Managing Workload Stress helps particpants to a) Change the stressors that are within their ability to control, and b) Implement strategies that will help them better cope with the stressors that are outside of their control.
The negative consequences of stress. Understanding that stress isn't just a "bad feeling", but that it's seriously counter productive - professionally and personally.
Organizing the details:
Reducing the clutter that overwhelms. And knowing where to find what we need, when we need it.
Managing the "back burner":
Strategies to bring key priorities & deadlines off of the back burner, on to the front burner more often.
Reducing unnecessary crunch time and time pressures that come with late deadlines or priorities left undone.
Self Imposed Stress:
Taking the pressure off. Examining the way we put pressure on ourselves (i.e. I should be able to get everything done and make everyone happy). Identifying mind-sets and assumptions that aren't necessarily valid and in fact work against the interests of our customers, our organizations and ourselves.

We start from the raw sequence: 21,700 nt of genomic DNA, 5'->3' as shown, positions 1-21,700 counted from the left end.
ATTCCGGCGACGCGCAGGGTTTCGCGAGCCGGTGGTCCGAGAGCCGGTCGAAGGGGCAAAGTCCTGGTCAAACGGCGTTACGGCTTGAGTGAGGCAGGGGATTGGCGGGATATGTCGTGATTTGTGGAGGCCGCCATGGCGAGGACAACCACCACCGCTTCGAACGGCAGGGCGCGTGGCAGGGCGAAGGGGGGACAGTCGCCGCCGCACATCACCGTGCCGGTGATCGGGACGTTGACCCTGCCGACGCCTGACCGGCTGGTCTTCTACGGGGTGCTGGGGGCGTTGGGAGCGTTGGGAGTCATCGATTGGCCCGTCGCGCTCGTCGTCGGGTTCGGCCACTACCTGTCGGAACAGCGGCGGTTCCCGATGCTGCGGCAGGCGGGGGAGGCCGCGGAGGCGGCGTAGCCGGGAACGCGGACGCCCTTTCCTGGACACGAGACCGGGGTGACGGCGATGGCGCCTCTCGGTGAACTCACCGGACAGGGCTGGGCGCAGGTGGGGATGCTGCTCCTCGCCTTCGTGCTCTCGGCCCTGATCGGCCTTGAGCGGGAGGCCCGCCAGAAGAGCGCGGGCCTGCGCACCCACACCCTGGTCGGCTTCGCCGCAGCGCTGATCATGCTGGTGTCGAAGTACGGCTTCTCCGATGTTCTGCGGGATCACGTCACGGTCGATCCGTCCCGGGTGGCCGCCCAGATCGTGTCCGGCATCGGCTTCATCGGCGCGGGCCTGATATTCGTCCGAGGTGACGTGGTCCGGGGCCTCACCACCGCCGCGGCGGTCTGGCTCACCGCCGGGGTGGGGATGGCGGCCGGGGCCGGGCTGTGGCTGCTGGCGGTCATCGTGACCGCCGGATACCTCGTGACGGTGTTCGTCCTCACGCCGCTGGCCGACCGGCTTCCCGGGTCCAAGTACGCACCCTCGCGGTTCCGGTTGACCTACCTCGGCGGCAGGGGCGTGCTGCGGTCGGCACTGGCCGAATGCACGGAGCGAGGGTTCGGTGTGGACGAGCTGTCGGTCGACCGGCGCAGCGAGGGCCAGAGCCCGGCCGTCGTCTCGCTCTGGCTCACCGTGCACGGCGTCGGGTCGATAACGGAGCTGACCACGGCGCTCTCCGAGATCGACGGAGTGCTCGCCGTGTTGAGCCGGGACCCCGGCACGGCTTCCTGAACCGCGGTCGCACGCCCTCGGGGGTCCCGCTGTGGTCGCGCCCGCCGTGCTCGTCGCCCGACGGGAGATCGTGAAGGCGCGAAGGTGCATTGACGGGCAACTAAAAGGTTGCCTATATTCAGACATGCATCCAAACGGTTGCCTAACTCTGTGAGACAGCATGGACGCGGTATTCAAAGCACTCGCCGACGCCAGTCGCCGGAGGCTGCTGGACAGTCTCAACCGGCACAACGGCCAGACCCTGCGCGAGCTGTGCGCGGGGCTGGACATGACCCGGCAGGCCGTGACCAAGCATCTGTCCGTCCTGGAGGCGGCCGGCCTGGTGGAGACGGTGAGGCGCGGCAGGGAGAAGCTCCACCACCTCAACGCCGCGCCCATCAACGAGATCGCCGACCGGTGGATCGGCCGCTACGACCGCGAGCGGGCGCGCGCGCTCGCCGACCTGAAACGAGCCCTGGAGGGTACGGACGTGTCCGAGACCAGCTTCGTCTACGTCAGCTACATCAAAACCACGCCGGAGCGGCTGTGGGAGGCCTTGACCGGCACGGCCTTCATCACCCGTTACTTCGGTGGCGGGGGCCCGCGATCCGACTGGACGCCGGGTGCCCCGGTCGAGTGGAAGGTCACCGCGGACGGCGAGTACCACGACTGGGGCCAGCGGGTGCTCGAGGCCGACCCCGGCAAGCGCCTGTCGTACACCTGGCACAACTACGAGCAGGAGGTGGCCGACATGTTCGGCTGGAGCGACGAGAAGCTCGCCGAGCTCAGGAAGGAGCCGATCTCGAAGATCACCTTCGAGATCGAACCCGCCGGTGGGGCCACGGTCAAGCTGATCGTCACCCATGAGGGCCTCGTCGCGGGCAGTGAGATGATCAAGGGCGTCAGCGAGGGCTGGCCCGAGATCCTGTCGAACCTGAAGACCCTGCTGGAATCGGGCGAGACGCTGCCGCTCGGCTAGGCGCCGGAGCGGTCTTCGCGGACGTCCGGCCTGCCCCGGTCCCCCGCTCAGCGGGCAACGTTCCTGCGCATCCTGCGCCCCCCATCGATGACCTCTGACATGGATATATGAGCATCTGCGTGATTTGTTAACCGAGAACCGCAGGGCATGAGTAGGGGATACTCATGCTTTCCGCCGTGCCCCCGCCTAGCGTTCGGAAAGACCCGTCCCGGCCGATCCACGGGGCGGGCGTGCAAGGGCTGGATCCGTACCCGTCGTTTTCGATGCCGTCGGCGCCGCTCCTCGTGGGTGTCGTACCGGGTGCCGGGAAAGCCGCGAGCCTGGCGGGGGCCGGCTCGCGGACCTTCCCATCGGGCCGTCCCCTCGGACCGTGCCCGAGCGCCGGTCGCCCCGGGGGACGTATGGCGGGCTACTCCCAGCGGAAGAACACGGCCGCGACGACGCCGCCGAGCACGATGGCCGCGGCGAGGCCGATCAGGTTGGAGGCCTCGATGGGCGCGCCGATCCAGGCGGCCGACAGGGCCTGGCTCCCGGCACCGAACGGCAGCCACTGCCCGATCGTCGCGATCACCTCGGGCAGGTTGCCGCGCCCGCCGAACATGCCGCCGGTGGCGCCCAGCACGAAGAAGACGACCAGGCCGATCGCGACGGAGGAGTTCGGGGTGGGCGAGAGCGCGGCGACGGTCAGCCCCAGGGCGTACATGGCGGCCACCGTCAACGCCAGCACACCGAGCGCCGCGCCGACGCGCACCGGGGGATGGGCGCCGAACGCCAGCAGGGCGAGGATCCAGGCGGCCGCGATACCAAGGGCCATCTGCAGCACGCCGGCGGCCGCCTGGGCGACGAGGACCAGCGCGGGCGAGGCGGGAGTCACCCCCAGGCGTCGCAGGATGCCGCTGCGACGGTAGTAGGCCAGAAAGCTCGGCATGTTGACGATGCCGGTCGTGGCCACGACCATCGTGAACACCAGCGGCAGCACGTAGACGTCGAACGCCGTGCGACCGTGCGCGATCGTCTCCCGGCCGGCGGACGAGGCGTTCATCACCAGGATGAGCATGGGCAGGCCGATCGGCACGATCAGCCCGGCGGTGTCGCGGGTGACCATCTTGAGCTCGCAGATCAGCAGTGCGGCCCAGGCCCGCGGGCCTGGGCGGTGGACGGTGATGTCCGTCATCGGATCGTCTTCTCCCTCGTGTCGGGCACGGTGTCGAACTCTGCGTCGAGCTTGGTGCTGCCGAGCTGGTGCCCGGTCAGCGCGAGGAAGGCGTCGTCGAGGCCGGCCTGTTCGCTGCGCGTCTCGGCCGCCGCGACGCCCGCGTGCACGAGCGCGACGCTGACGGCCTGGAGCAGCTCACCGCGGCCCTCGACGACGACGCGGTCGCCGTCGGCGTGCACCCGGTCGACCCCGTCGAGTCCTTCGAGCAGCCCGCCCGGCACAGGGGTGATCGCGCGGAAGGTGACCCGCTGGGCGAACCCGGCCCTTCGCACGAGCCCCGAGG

One of the root causes of stress is a feeling that "we're not getting anywhere". Examining our personal goals (including self development) and creating an action plan to get back on track - raising self esteem, fostering a sense of control in our lives and reducing stress.
Coping with stress through emotional strength. The importance of good personal relationships and recreation activities to help us keep things in perspective and recharge our batteries.
Building our physical resilience to stress. Examining lifestyle factors (eating, sleeping, exercise) that can make a big difference.
Work Life Balance: Best practices to help us carve out time for ourselves.
The Action Plan:
Where do I most want to raise the bar?
How am I going to raise the bar?
What, specifically, am I committed to doing differently in the next 60 days?